How to Convert an Electrical Outlet to an Antenna

by Jonra Springs ; Updated September 28, 2017

Items you will need

  • Coaxial cable with RF connectors

  • RF to spade connector adapter

  • Slotted screwdriver

  • Clean dry cloth

  • Plug-in antenna

  • Grounded outlet

An electrical outlet will work as an antenna for television and FM radio reception with the aid of a plug-in antenna. The wall plug antenna device connects the antenna terminals to a three prong plug that blocks the electrical current when it's plugged in. The radio or television can then use the electrical outlet as an antenna, along with all the wires in that circuit. Some antenna plugs have an amplifier built in to increase the antenna signal, and some have an outlet socket for plugging in the TV or radio that's using the outlet antenna.

Connect a coaxial cable to the antenna connector on a television by twisting it onto the connector clockwise, or twist the RF connector onto an adaptor with spade terminal connectors. Loosen the antenna terminal screws of an FM radio receiver with a slotted screwdriver, slip the spade connectors under the terminals and tighten the screws.

Clean the outside of the plug-in antenna with a clean dry cloth. Make certain the unit is completely dry. Connect the other end of the coaxial cable to the RF connector on the wall plug antenna.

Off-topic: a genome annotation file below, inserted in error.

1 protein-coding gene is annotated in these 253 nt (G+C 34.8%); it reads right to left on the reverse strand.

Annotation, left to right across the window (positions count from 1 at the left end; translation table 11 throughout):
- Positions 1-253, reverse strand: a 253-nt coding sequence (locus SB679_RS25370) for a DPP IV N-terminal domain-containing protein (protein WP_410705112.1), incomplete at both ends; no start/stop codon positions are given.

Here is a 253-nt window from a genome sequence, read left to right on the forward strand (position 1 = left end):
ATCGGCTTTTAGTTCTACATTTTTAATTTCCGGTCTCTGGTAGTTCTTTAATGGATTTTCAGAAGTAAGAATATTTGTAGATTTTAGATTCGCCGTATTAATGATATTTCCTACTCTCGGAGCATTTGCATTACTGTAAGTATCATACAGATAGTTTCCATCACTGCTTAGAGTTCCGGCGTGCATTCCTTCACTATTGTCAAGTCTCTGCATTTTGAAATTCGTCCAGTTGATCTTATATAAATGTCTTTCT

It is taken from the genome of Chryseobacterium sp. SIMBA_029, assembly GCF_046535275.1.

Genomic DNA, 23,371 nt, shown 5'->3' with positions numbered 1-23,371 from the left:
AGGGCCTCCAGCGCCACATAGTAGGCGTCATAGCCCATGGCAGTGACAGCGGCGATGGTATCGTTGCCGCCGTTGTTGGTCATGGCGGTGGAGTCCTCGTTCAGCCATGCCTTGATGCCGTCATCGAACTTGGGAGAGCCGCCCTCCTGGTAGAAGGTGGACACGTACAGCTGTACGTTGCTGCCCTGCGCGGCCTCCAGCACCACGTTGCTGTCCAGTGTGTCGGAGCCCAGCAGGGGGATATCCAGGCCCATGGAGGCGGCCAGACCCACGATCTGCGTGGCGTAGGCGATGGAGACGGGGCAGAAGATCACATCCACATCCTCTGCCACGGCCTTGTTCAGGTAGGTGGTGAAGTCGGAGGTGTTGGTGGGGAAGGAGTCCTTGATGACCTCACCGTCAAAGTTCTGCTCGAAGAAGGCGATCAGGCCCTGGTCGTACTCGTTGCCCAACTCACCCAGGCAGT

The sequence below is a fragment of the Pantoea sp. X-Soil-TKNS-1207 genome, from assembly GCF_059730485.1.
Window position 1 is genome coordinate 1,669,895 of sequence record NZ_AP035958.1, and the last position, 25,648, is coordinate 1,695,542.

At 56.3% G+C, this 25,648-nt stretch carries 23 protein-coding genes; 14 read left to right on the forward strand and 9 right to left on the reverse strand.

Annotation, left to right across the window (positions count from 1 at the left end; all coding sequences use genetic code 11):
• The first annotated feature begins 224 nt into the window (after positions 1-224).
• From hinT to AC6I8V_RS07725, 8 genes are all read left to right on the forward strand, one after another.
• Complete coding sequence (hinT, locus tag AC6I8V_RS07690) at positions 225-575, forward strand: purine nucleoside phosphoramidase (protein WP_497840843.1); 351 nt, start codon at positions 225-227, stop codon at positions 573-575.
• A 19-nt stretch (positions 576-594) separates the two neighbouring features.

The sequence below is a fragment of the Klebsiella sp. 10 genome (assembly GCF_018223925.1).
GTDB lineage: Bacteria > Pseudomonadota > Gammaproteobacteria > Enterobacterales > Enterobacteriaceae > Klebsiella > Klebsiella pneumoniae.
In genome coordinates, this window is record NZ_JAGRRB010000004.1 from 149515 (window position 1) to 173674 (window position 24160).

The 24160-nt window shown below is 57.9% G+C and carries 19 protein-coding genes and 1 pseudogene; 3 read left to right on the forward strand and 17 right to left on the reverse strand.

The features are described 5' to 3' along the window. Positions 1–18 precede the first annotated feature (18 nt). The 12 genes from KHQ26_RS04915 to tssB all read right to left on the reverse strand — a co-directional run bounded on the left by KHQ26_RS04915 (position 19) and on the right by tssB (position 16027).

Plug the outlet antenna into a grounded electrical receptacle. Plug in the television or radio and attempt to tune in your favorite local station.


  • A wall plug antenna will not be able to block a strong electrical surge in the circuit from the radio or TV using it. Unplug the antenna connector anytime there is lightning or thunder in the area.

    Do not attempt to use a wall plug antenna with an ungrounded 2-prong outlet. Never use a 3-prong to 2-prong plug adaptor to plug an outlet antenna into an ungrounded receptacle.

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About the Author

Jonra Springs began writing in 1989. He writes fiction for children and adults and draws on experiences in education, insurance, construction, aviation mechanics and entertainment to create content for various websites. Springs studied liberal arts and computer science at the College of Charleston and Trident Technical College.

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